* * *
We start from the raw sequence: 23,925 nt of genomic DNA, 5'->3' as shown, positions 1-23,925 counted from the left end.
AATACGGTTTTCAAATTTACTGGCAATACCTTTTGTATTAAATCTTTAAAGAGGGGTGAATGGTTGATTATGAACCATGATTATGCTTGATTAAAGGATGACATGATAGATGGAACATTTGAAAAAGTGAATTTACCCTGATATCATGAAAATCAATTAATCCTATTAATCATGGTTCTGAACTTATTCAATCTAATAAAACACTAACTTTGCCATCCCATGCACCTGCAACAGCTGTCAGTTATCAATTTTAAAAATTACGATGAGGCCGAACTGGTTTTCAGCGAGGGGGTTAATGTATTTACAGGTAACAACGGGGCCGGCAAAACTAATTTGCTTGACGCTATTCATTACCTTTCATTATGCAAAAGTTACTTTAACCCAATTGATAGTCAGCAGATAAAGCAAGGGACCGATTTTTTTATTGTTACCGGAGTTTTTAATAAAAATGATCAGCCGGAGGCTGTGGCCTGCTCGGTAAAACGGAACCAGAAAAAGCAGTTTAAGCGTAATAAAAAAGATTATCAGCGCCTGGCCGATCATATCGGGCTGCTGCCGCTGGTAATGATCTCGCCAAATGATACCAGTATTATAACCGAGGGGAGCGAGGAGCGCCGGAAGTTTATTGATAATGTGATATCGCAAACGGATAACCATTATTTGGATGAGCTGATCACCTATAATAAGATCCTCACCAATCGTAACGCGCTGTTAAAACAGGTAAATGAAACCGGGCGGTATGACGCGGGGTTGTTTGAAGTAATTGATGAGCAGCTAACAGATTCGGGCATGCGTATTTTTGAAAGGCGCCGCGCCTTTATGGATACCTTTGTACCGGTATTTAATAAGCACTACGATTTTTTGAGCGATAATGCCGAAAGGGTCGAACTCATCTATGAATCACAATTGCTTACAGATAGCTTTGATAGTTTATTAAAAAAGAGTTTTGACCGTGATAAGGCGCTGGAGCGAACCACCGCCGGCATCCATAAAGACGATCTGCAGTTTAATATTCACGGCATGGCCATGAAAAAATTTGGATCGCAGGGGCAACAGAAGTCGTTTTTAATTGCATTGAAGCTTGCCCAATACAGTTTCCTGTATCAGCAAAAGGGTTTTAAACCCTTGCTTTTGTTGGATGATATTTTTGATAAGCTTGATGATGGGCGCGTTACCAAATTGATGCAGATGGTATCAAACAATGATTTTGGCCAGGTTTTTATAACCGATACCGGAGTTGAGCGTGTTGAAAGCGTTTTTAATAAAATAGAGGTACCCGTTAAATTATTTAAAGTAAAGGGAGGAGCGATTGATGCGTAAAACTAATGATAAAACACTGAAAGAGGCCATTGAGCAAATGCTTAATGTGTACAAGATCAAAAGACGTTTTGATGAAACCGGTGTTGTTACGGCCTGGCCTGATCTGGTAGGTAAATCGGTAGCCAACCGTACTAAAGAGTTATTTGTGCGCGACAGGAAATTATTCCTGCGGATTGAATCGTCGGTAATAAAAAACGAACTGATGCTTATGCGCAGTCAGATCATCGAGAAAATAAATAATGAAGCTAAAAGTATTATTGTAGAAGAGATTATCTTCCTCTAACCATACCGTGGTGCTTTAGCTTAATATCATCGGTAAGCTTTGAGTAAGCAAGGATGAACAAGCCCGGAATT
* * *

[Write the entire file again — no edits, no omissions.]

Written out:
We start from the raw sequence: 23,925 nt of genomic DNA, 5'->3' as shown, positions 1-23,925 counted from the left end.
AATACGGTTTTCAAATTTACTGGCAATACCTTTTGTATTAAATCTTTAAAGAGGGGTGAATGGTTGATTATGAACCATGATTATGCTTGATTAAAGGATGACATGATAGATGGAACATTTGAAAAAGTGAATTTACCCTGATATCATGAAAATCAATTAATCCTATTAATCATGGTTCTGAACTTATTCAATCTAATAAAACACTAACTTTGCCATCCCATGCACCTGCAACAGCTGTCAGTTATCAATTTTAAAAATTACGATGAGGCCGAACTGGTTTTCAGCGAGGGGGTTAATGTATTTACAGGTAACAACGGGGCCGGCAAAACTAATTTGCTTGACGCTATTCATTACCTTTCATTATGCAAAAGTTACTTTAACCCAATTGATAGTCAGCAGATAAAGCAAGGGACCGATTTTTTTATTGTTACCGGAGTTTTTAATAAAAATGATCAGCCGGAGGCTGTGGCCTGCTCGGTAAAACGGAACCAGAAAAAGCAGTTTAAGCGTAATAAAAAAGATTATCAGCGCCTGGCCGATCATATCGGGCTGCTGCCGCTGGTAATGATCTCGCCAAATGATACCAGTATTATAACCGAGGGGAGCGAGGAGCGCCGGAAGTTTATTGATAATGTGATATCGCAAACGGATAACCATTATTTGGATGAGCTGATCACCTATAATAAGATCCTCACCAATCGTAACGCGCTGTTAAAACAGGTAAATGAAACCGGGCGGTATGACGCGGGGTTGTTTGAAGTAATTGATGAGCAGCTAACAGATTCGGGCATGCGTATTTTTGAAAGGCGCCGCGCCTTTATGGATACCTTTGTACCGGTATTTAATAAGCACTACGATTTTTTGAGCGATAATGCCGAAAGGGTCGAACTCATCTATGAATCACAATTGCTTACAGATAGCTTTGATAGTTTATTAAAAAAGAGTTTTGACCGTGATAAGGCGCTGGAGCGAACCACCGCCGGCATCCATAAAGACGATCTGCAGTTTAATATTCACGGCATGGCCATGAAAAAATTTGGATCGCAGGGGCAACAGAAGTCGTTTTTAATTGCATTGAAGCTTGCCCAATACAGTTTCCTGTATCAGCAAAAGGGTTTTAAACCCTTGCTTTTGTTGGATGATATTTTTGATAAGCTTGATGATGGGCGCGTTACCAAATTGATGCAGATGGTATCAAACAATGATTTTGGCCAGGTTTTTATAACCGATACCGGAGTTGAGCGTGTTGAAAGCGTTTTTAATAAAATAGAGGTACCCGTTAAATTATTTAAAGTAAAGGGAGGAGCGATTGATGCGTAAAACTAATGATAAAACACTGAAAGAGGCCATTGAGCAAATGCTTAATGTGTACAAGATCAAAAGACGTTTTGATGAAACCGGTGTTGTTACGGCCTGGCCTGATCTGGTAGGTAAATCGGTAGCCAACCGTACTAAAGAGTTATTTGTGCGCGACAGGAAATTATTCCTGCGGATTGAATCGTCGGTAATAAAAAACGAACTGATGCTTATGCGCAGTCAGATCATCGAGAAAATAAATAATGAAGCTAAAAGTATTATTGTAGAAGAGATTATCTTCCTCTAACCATACCGTGGTGCTTTAGCTTAATATCATCGGTAAGCTTTGAGTAAGCAAGGATGAACAAGCCCGGAATT